Monday, October 24, 2005

Patently wealthy

"Over the next two years, the heirs of Fritz Hoffman, founders of Roche, one of the world's most powerful pharmaceutical companies, and who already rank as among the world's richest families, could see their combined £10 billion fortune reach giddy heights. Twenty members of the founding family control Roche, which industry analysts estimate will benefit from the Tamiflu drug thought to relieve the symptoms of avian flu, with extra profits of £500 million this year and £1bn next. And since the family owns about 10 per cent of shares and crucially 50.01 per cent of voting rights, they will ensure that no outside interests seize their company and enjoy the profits - though many would like to.

"As avian flu spreads from south east Asia into Europe, sparking fears of a worldwide epidemic that medical experts say could claim 50 million lives, Roche, famous as the company behind the Valium tranquilliser, appears poised to clean up. The Basel-based company is already the fastest growing drugs firm in the world with a share performance to match. Investor returns have increased 50 per cent in a year. Last week its share price reached record highs after it said third-quarter profits rose by 20 per cent to £3.9bn.

"And that growth is primarily due to a drug it did not even invent. It was US biotech firm Gilead that developed Tamiflu. But nine years ago, Gilead signed a development and licensing agreement with Roche. It is currently the subject of legal action which will be resolved in a year. Gilead claims Roche has been negligent in its manufacture of Tamiflu which has led, Gilead says, to a series of product recalls. Gilead also says Roche has failed to market the product well, which has reduced the potential revenue the drug could have made. Roche categorically refutes the allegations.

"But as legal action rumbles, Roche faces other possibly more serious threats. The firm is under unrelenting pressure to increase production of Tamiflu. In the US, senator Charles Schumer has threatened legislation compulsory to license Tamiflu unless Roche allowed generic producers to boost the number of pills in circulation. The senior Democratic senator for New York accused Roche of 'putting profits ahead of world safety'. He has threatened with other Republicans to introduce legislation to force Roche to relax its stranglehold on the drug.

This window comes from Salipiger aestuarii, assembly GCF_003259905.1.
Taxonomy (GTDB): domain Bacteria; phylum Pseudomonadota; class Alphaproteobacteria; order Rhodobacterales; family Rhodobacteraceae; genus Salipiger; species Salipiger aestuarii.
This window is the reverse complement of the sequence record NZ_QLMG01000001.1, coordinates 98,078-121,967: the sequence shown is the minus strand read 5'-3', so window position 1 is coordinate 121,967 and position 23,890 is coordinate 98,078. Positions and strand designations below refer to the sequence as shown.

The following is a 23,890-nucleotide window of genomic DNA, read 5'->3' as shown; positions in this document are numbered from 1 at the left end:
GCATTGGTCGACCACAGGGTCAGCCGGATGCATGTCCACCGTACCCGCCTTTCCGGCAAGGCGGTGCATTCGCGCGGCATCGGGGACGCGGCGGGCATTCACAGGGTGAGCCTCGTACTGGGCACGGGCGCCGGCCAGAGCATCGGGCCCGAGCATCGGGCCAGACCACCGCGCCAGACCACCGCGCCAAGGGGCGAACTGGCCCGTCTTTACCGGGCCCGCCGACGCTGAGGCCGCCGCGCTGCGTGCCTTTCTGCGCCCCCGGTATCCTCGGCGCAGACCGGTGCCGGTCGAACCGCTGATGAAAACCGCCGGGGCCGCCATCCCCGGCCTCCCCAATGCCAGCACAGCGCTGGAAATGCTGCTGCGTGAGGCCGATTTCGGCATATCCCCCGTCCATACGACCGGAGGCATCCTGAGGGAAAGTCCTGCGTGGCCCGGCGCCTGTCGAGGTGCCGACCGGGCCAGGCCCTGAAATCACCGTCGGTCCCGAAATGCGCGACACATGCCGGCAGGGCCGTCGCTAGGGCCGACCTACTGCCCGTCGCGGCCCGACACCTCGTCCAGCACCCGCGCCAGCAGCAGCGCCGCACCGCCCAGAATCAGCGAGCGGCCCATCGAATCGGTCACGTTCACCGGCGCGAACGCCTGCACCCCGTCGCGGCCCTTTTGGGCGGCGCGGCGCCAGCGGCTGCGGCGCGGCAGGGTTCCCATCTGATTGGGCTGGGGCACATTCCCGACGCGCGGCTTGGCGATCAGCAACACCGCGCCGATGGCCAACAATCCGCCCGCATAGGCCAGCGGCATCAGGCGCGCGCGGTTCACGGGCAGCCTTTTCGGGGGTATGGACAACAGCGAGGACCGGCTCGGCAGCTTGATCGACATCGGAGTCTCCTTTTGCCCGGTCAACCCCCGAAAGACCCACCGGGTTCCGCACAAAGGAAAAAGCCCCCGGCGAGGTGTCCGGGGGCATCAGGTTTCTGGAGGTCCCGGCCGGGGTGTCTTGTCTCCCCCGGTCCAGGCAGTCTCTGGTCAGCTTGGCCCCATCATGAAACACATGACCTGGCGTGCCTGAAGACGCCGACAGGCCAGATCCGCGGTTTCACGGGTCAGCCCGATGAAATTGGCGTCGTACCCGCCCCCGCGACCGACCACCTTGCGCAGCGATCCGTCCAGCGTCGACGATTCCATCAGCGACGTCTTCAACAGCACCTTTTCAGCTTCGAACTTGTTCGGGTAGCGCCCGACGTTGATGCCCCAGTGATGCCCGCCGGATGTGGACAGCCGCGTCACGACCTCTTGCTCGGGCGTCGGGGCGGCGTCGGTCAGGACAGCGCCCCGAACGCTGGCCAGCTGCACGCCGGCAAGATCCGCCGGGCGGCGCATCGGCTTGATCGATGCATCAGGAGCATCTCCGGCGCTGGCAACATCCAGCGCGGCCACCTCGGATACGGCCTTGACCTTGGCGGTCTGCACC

"Pressure appears to have paid off. Last Thursday, after a month of holding its position, Roche said it would talk to four generic drug manufacturers about increasing production. But health campaigners say this is no guarantee that Roche will act. And if it does, it will delay matters as long as possible so it gets the most revenue possible before low-cost manufacturers get in on the act.

"Michael Bailey, of campaigning group Oxfam says: 'This situation is absurd. A government will have to make a move because Roche seemingly can't deliver. It's a classic case of international intellectual property law not working. It seems Roche is holding on as long as possible before allowing generic companies the right to produce so it can make as much cash as possible.'

"Although its expertise is not disputed, the firm has been no stranger to controversy. In the Seventies, Stanley Adams, a Roche employee, handed over documents to the European Economic Community as it was then, detailing how the company kept the price of vitamins high with the explicit collusion of its supposed rivals. But an EEC bungle identified Adams. Roche decided to prosecute and he was imprisoned under tough Swiss commercial secrecy laws. His wife then committed suicide.

"Twenty years later, Roche was at it again - marshalling a price-fixing cartel in exactly the same product. It was fined more than $500m by US and EU competition regulators." http://observer.guardian.co.uk/business/story/0,6903,1598469,00.html

When you recall that patents are government granted and protected monopolies, I have long had the notion that a patent should be revoked if the holder abused it, such as failing to exploit the patent by withholding production, entering into price-fixing cartels or other anti-trust behaviour. Along with the monopoly should come the obligation to act responsibility with the patented product. Don't fine them, if there's an abuse of patent, just revoke the patent. Should go for copyright, too, Mr Gates.

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